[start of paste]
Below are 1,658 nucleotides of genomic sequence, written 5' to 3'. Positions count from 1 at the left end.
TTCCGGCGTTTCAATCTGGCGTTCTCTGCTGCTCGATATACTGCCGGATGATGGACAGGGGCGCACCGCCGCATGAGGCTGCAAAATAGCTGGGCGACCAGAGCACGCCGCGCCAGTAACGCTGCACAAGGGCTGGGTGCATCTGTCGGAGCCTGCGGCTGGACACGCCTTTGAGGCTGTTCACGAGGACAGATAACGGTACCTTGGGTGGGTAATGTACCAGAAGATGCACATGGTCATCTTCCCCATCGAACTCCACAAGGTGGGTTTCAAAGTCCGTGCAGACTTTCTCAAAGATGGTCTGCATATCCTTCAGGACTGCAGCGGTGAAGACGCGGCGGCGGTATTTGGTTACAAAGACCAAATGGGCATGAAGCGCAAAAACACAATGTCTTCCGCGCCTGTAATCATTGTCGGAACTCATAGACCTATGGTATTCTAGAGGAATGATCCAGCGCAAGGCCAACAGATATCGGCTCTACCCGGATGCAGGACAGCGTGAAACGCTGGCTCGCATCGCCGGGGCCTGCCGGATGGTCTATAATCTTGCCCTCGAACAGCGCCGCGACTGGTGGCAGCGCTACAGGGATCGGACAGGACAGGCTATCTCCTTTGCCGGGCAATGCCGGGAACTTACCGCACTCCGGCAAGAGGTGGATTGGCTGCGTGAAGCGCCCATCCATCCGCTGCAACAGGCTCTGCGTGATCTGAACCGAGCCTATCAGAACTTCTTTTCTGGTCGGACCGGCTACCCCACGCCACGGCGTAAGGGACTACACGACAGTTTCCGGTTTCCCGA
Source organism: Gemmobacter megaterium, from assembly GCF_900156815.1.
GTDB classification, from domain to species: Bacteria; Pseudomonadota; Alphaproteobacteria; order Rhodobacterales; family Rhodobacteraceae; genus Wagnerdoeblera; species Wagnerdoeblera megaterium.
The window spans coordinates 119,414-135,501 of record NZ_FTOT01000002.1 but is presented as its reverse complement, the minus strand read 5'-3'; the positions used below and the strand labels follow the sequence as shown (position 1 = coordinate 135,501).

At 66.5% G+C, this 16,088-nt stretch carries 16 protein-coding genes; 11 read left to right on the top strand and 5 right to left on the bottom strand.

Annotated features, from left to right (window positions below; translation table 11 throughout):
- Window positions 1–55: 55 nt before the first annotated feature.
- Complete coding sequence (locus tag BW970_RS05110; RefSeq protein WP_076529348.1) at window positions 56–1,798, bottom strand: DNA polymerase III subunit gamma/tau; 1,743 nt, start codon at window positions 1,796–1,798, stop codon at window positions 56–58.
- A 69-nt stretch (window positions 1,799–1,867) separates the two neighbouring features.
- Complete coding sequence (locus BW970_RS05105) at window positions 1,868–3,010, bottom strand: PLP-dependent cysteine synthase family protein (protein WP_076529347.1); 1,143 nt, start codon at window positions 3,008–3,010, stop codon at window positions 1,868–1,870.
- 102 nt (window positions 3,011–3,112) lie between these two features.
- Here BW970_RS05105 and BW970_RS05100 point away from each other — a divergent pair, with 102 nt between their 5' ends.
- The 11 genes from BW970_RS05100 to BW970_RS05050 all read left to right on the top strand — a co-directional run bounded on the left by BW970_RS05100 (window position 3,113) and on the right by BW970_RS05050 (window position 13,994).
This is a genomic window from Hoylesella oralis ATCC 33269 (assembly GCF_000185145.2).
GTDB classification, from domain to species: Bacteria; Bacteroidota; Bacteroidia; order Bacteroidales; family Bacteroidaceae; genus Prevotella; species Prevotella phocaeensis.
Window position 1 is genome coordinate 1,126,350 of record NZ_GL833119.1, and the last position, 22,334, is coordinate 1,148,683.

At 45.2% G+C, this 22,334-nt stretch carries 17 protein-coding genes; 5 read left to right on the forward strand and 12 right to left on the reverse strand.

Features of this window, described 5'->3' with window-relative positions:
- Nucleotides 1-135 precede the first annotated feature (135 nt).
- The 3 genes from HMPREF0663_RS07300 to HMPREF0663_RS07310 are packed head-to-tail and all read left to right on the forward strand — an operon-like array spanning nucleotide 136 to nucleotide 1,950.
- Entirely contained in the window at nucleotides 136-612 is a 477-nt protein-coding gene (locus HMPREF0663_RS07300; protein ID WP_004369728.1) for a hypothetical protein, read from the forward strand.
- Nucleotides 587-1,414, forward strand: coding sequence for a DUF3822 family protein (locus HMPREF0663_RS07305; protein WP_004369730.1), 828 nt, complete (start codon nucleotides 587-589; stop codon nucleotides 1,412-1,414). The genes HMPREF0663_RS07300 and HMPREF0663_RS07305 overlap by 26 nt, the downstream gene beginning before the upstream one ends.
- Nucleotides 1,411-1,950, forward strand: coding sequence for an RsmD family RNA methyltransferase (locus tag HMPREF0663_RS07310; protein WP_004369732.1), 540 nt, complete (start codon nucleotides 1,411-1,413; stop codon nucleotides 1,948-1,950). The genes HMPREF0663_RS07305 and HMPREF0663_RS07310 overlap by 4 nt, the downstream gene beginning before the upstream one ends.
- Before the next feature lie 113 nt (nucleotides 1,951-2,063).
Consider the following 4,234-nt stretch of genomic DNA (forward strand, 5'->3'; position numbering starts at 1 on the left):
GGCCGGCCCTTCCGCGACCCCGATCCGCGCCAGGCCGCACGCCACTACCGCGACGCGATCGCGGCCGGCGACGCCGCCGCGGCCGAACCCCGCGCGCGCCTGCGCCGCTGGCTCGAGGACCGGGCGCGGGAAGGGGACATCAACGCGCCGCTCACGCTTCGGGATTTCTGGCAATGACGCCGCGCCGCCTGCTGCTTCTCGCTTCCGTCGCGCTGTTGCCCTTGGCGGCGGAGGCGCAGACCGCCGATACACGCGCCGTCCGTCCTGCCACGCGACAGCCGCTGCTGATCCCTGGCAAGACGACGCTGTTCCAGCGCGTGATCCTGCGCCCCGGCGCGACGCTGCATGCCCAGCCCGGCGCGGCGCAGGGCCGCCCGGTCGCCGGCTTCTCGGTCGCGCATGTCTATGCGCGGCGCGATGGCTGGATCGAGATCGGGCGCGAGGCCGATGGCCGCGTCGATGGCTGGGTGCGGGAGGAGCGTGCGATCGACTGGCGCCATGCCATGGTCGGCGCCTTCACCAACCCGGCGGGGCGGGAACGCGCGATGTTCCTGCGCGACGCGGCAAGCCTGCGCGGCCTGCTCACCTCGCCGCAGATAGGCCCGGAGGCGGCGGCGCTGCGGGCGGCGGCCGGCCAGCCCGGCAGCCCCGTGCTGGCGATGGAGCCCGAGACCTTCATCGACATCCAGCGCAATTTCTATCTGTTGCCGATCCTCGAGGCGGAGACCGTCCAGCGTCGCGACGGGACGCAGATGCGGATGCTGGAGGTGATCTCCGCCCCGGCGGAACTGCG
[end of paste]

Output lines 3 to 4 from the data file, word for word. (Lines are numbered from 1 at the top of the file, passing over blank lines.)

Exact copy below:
Source organism: Gemmobacter megaterium, from assembly GCF_900156815.1.
GTDB classification, from domain to species: Bacteria; Pseudomonadota; Alphaproteobacteria; order Rhodobacterales; family Rhodobacteraceae; genus Wagnerdoeblera; species Wagnerdoeblera megaterium.